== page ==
Your oil consumption is through the roof and you're wondering why your oil-fired boiler seems to start up every 10 or 15 minutes?
An oil-fired boiler can start up between 90 and 150 times a day. That's about 4 to 6 times an hour..
This is because the boiler has to maintain the temperature in the storage tank, and more often than not has to produce domestic hot water. Above 10 starts per hour, the boiler is considered to be operating in a short cycle.
What is a short-cycle oil-fired boiler?
The boiler starts up when there is a demand for hot water, whether for heating or domestic hot water.
It operates in a short cycle if it switches on and off every 5 minutes or less. This can lead to premature wear of the oil boiler burner.
In fact, as mentioned above, a boiler normally starts up 6 times an hour on average, and a maximum of 10 times, which is still acceptable.
Why does a boiler start up more than 10 times an hour?
There can be many reasons for this short-cycle dysfunction, and we will mention 4 of them:
If your oil-fired boiler is much more powerful than what you need in terms of heating and/or hot water, it's capable of meeting the requirement in a very short time, and then it shuts down.
The heat is then used by the house, and when the temperature drops below the set point, the boiler switches back on for a few minutes, and so on.
This can happen, for example, when the boiler has been deliberately oversized in anticipation of future needs, but these needs have not materialized.
This can also happen if the boiler is sized to meet a period of the year when demand is very high, but during the rest of the year demand is actually much lower.
Set points too close together
If the various setpoints are set too close to each other, the interpretation may be distorted and the boiler will operate in a short cycle.
Suppose you have a boiler designed to maintain water pressure at 2 bar for optimum operation. Boiler controls such as the controller, limiter and regulator are set to maintain this pressure.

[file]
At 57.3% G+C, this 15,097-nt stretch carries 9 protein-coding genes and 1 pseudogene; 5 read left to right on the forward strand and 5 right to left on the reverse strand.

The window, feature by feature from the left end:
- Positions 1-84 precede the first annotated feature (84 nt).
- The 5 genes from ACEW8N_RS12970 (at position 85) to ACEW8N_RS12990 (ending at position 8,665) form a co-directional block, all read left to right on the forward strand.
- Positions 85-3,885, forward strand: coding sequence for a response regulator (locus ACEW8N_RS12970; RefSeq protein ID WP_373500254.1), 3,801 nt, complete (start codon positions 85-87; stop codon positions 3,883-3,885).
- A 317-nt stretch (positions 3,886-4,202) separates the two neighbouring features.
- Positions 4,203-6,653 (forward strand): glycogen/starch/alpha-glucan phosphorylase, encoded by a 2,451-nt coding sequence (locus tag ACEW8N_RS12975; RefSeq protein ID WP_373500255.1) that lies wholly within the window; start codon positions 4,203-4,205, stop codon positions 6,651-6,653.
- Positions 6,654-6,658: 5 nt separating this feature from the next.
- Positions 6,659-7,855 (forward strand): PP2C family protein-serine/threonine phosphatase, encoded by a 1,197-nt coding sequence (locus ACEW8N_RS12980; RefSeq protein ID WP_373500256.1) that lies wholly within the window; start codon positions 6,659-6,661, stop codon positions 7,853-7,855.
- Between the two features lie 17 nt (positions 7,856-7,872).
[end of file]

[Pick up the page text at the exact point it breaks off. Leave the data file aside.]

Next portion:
- The controller setpoint is set to 2.1 bar.
- The limiter setpoint is set to 2.2 bar.
In this scenario, the setpoints are too close together. What happens is that when the pressure reaches 2.1 bar, the controller starts to reduce heat output. However, almost immediately, the limiter detects that the pressure is still too close to its setpoint (2.2 bar) and tries to increase heat output. This conflict leads to fluctuations in heat output, causing short cycles and inefficiency.
By adjusting setpoints further apart, these conflicts can be avoided. For example:
- Set the controller setpoint to 2 bar.
- Set the limiter setpoint to 2.3 bar.
With these settings, each control has sufficient space to operate without interfering with the others. The controller maintains pressure at around 2 bar. The limiter acts as a safety measure, intervening only if the pressure dangerously approaches 2.3 bar.
Burner incorrectly adjusted
An incorrectly adjusted burner can also cause your oil-fired boiler to start up repeatedly. If your pipes are clogged, for example, or the oil pump isn't working properly, then the oil pressure may be wrong and the burner out of adjustment.
The burner must also be maintained to avoid clogging, faulty ventilation or incorrectly adjusted nozzles, which can also cause burner malfunction.
There's a water flow problem
If there is a lack of water circulation, then the boiler may come on too often per day. This could be due to a faulty pump. It may also be due to the fact that several of your radiators are closed. In this case, the volume of water to be heated by the boiler is too low, and the boiler reaches its target too quickly. Opening a few radiators should reduce the number of times the boiler starts up.
Juliena mechanical engineering graduate and specialist in climate engineering since 2009, has become a writer specializing in renewable energies, with expertise in heat pumps and photovoltaic solar panels for individual housing.
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